CLINTON — City representatives and McClure Engineering Consultants presented plans for improvements to Prospect Avenue Thursday at a public hearing.

The project will consist of upgrades and additions to Prospect Avenue from 23rd Place to 14th Street and Chancy Street from Prospect Avenue to Sabula Avenue.

According to representatives from McClure, the project will include upgrades to the existing rural section of asphalt road with an improved profile. The street will consist of a 27-foot wide reinforced concrete roadway with a rock sub-base and storm sewers, which will be separate from the existing sanitary sewer.

The project will include the installation of a sidewalk on one side of the street. The sidewalk will be placed on the street’s south side until crossing over to the north side just before the Chancy Street intersection.

The project should also allow for parking on one side of the street, which will be determined by the city council. Certain sections of the road will also have retaining walls installed due to sloping properties and the close proximity of houses.

Before presenting segment by segment plans of the project, representatives stated that the goal was to minimize property impact.

The project was then presented through diagrams of the road which outlined locations for new storm sewers, intersections to receive improvements and a profile view of the road. Intersections along Prospect Avenue to be included are those of Barker Street, Dunham Street, Chancy Street, Sabula Avenue and Wallace Street.

The section of Chancy Street included in the project will be a 31-inch wide section of road starting at its intersection with Prospect Avenue and ending at its intersection with Sabula Avenue. Driveways along the street will be matched to help with drainage.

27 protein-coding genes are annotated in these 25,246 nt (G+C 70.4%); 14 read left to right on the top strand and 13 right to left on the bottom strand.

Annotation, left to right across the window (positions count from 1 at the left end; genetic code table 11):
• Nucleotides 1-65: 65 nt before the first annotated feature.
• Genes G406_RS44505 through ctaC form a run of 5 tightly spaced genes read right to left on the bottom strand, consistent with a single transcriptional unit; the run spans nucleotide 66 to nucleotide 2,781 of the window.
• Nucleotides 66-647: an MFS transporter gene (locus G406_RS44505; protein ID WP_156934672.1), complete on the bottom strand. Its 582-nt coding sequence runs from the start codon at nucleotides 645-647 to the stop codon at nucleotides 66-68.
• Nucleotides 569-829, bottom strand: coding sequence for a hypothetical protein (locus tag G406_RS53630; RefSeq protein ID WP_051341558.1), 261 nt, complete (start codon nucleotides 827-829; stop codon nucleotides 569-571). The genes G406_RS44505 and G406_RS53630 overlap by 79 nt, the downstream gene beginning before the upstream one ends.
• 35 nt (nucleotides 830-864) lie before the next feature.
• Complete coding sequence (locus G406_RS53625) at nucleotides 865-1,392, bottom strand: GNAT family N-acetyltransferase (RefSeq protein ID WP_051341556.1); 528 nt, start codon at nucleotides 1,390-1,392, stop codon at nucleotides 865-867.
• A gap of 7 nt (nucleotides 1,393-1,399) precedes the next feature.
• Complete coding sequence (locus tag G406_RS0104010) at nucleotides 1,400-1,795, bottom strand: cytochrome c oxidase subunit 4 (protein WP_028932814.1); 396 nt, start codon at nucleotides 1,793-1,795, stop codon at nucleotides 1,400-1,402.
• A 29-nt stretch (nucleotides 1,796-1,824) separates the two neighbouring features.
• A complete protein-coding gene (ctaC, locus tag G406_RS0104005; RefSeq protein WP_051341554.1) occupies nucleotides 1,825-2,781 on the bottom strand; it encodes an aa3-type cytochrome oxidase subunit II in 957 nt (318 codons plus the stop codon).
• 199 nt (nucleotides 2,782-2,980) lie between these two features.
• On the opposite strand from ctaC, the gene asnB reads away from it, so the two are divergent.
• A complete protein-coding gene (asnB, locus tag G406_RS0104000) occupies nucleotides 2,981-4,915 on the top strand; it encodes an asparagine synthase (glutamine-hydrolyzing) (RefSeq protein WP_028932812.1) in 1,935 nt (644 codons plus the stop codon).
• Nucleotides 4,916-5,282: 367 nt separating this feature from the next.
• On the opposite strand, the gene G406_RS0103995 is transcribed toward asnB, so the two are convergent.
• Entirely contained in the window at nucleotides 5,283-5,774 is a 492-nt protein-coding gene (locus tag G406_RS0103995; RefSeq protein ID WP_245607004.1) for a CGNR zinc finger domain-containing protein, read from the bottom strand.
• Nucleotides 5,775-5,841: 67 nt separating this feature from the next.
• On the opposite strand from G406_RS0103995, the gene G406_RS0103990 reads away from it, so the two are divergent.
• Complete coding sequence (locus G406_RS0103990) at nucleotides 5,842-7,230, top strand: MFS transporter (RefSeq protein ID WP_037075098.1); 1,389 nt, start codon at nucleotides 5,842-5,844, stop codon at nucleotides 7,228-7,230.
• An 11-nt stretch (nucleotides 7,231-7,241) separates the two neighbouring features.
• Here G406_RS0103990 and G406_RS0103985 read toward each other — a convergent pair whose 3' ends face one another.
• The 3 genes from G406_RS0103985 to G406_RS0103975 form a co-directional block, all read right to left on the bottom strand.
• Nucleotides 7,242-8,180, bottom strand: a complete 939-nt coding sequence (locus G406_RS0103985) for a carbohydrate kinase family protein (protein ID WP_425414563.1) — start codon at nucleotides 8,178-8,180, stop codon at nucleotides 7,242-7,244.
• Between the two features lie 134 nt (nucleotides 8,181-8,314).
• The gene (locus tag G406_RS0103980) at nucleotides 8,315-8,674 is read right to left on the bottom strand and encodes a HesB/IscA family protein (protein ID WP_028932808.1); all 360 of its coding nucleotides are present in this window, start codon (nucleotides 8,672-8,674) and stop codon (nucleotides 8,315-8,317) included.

Also, a section of 24th Place will be blended in to a public alley to facilitate delivery to businesses that sit along it. Improvements to the alley will be matched into 23rd Place.

City Engineer Jason Craft stated that the city will need to acquire right of way in some places along the project. Property owners will be contacted about acquisition.

Also, Craft stated that the new proposed project assessment policy states that property owners will pay 100 percent of the costs associated with curb and gutter, sidewalks and driveways. The city will pay for the remaining project costs.

Craft indicated that property owners pay significantly less with this policy than they would have under the past assessment policy. It called for the city to pay for project costs associated with the storm sewer while property owners paid for 25 percent of all other costs.

The current assessment cost is estimated at $230,000, while the city’s cost is estimated at approximately $1.25 million. Under the old assessment policy, property owners would have been charged $310,00 with the city paying about $1.1 million.

According to Craft, the current assessment policy is based on the area of the properties affected by the project. The maximum assessment is 15.86 percent of the property value.

Sidewalk assessments are determined by which side of the street it is on. Property owners with the sidewalk on their side of the street are assessed 35 percent of the cost, while those across the street are assessed 65 percent. Craft stated that those with the sidewalk along their property were charged less because they are to maintain it once it is installed.

A list of assessments for property owners was provided at the meeting, but representatives stated that numbers could change once the project’s actual costs are determined.

Following the presentation, Craft and McClure representatives made themselves available to answer residents’ questions individually.